As FAIL depart from their residency at Folkestone Fringe, there is a noticeable energy shift in the seaside town, in overheard conversations and in the framework of what social space offers in Kent-does it have to be what it is and what voices are we still not hearing?

FAILSTONE, in their second year of participation in the Cultural Bridge programme, opened up Urban Room Folkestone for three weeks of take over by FAIL, the Leipzig collective who embody organic momentum and organised disarray. It was a welcome addition to the creative, calm and well established narrative Folkestone Fringe embody -trust, transparency and transformation.

Consuming the entire inner skin of once minimalistic, birch coloured double rooms with gold reflective sheeting, the German artists shone light into the diverse economic communities this evolving post industrial harbour attracts with spontaneous afternoons and evenings of artistic jamming. Gone were the books on history and planning, art and nature and the large, stylish, sculpted meeting table and benches banished offsite. Nothing was off limits as long as there was a sense of togetherness “individual ideas but under the umbrella of a safe space for expression”.

Live music, DJs and spontaneous acoustic beat boxing, flashing coloured lights and smoke machines, games, craft and colourful graffiti posed questions inside and onto the black weatherboard that clads Folkstone’s Urban Room and its now golden heart.

Manu, Sacha, Renee and Jasmin, kind, intelligent and downright funny Deutschlanders, set about collecting vernacular histories, exploring grassroots community spaces, listening to what excites and frustrates the Folkestone and Hythe communities and encouraged residents to be involved in the process of social place making-or put simply and so well by the German collective “just come and play, hang out, be you”.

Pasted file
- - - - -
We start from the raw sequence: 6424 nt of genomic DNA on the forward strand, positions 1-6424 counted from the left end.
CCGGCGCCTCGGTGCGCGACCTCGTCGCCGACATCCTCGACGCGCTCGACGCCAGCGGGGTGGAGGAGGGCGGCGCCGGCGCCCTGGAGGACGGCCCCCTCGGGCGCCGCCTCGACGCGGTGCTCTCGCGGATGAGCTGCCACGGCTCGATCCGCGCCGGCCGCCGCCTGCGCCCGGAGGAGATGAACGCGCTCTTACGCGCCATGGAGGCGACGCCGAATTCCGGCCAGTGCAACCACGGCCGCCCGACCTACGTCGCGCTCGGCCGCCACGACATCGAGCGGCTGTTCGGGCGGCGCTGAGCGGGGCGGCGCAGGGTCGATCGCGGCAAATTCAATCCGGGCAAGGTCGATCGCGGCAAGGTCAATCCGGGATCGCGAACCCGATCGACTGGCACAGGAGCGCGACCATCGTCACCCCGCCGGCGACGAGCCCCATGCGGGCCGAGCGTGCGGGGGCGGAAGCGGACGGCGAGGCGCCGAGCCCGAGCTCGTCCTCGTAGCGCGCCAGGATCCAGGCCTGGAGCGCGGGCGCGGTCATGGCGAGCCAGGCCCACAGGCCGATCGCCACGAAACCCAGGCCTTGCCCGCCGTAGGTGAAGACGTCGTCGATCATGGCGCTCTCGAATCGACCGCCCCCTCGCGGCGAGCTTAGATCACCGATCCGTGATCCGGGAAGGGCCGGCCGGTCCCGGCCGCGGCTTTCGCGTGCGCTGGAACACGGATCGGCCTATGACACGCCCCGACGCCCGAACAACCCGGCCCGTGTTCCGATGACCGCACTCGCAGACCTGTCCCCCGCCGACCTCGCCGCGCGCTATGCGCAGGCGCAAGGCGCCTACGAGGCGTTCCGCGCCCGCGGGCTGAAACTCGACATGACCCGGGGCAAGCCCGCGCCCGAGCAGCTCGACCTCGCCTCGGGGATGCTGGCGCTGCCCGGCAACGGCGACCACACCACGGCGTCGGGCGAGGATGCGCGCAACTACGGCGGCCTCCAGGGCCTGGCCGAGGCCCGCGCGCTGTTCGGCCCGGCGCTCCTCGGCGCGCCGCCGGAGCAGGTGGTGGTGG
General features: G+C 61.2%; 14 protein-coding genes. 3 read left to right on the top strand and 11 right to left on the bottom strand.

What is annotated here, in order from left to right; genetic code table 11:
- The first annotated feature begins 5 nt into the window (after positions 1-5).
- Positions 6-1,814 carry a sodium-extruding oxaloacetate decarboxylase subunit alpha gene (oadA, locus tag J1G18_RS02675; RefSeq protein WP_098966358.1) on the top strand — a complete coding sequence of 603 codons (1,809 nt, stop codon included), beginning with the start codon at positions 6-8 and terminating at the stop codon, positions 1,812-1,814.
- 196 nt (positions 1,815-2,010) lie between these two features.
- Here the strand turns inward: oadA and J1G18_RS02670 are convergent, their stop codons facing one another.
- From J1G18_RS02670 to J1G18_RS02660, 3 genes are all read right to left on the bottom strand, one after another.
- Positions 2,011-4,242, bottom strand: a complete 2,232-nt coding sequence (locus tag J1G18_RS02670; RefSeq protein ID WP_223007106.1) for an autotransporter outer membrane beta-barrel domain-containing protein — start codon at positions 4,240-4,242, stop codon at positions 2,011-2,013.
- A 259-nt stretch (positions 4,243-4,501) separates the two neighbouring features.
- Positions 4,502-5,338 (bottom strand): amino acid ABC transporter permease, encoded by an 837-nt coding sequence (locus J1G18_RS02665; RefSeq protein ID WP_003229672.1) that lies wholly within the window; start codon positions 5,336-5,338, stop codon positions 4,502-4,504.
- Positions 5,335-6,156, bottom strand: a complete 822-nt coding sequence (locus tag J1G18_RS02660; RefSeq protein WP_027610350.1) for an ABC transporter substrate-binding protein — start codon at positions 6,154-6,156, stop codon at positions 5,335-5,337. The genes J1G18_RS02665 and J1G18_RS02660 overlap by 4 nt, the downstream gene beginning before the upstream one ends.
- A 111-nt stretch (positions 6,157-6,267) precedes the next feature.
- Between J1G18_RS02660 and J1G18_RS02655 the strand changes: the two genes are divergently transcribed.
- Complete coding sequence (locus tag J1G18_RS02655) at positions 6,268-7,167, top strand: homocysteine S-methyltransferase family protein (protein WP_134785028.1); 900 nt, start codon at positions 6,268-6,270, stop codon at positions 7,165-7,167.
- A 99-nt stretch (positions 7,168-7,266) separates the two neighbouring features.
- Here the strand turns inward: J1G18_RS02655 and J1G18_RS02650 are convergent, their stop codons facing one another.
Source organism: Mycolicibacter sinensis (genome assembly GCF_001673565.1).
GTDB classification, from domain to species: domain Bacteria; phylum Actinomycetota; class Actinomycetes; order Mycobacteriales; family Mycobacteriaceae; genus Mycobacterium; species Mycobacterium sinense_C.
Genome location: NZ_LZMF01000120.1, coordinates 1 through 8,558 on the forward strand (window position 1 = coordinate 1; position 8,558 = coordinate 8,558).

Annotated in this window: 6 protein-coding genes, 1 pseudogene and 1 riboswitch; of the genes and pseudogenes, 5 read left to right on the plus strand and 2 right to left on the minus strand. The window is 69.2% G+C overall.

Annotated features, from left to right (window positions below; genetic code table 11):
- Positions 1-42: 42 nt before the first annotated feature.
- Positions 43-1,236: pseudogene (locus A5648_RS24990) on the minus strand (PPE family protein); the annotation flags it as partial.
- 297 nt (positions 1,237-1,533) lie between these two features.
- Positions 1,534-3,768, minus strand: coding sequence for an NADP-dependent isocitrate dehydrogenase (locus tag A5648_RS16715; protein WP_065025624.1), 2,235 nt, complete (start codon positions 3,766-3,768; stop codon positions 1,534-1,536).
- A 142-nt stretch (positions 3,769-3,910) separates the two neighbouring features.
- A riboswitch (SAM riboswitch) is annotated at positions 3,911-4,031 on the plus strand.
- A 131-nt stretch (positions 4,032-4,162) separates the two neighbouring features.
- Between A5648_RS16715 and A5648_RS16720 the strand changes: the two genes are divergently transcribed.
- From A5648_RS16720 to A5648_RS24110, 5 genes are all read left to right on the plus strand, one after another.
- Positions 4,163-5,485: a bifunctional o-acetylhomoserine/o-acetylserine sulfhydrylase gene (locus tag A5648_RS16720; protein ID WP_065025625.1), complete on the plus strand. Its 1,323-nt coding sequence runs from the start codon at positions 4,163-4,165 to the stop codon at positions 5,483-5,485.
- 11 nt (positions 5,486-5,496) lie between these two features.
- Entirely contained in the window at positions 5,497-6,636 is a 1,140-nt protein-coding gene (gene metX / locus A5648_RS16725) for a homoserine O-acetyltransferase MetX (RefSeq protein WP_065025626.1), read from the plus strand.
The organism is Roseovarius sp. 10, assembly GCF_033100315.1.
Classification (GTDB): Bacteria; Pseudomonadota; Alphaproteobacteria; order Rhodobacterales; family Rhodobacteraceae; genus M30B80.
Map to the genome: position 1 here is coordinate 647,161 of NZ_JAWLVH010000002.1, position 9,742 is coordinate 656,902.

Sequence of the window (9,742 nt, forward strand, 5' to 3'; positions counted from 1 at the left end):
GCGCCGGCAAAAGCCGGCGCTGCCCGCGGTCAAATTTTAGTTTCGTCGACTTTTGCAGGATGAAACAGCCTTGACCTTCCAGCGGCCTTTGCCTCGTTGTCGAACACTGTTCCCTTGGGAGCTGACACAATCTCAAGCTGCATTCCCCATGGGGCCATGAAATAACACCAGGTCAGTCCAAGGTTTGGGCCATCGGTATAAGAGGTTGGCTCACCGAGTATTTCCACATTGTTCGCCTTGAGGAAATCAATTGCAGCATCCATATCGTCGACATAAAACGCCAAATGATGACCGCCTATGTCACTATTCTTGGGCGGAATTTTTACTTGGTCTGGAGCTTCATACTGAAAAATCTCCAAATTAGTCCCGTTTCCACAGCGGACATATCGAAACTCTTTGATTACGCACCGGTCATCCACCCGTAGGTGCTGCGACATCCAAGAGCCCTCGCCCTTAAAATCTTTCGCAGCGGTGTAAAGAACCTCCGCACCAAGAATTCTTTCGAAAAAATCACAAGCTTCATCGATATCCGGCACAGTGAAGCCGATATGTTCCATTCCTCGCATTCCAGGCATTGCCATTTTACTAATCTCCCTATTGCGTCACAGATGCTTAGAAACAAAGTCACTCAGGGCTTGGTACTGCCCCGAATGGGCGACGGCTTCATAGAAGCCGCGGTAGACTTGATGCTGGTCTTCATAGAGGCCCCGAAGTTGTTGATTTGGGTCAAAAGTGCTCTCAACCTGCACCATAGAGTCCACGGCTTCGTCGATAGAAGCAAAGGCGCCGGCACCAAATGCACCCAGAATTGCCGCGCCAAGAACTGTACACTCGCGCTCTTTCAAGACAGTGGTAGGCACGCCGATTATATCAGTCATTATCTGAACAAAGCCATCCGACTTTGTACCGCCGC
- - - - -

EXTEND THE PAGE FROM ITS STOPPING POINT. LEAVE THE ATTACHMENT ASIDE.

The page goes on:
Sticky notes and drawings by the artists, ramblers, kids, young adults, tourists and vagabonds built a picture over the month of what was felt about human cultural interaction in this county, how people interact with their facilities and where mutual memories and passions are facilitated.

The German artists posed the question “What possibilities does an environment offer, how can we enable unheard voices, encourage diverse participation and using the process of honest experiences; what memories can we create that have lasting momentum and agency?"

And this is what connects and emphatically embodies the cultural bridge between Folkestone Fringe and FAIL. A commitment to strengthen civic society, independent of historical, political motivations and interference in cultural dialogue, through redefining unrestricted engagement in public space.

Fringe have a committed, young and thoughtful team headed by Diane Dever who, with her international artistic experience encourages the team to be frank and open with their ideas, nutures an appetite for autonomy and understands and initiates a consistent calendar of events empowering collective agency.

The trust and commitment FAILSTONE embodied by listening, evaluating and discussing what was happening during the exchange, their empathy towards nurturing a truthful and supportive artistic collaboration which emphasised the connectedness of German and British cultural democracy. It is the role of these bridges to explore and disrupt established spaces and this is FAILSTONE’S gift to our collective future.

Urban Room Folkestone is changed by this partnership, its well earned integrity enabling a springboard for unconstrained events and its team constructing a dynamic dialogue of what a spontaneous future involves. It’s what galvanises fluid history making.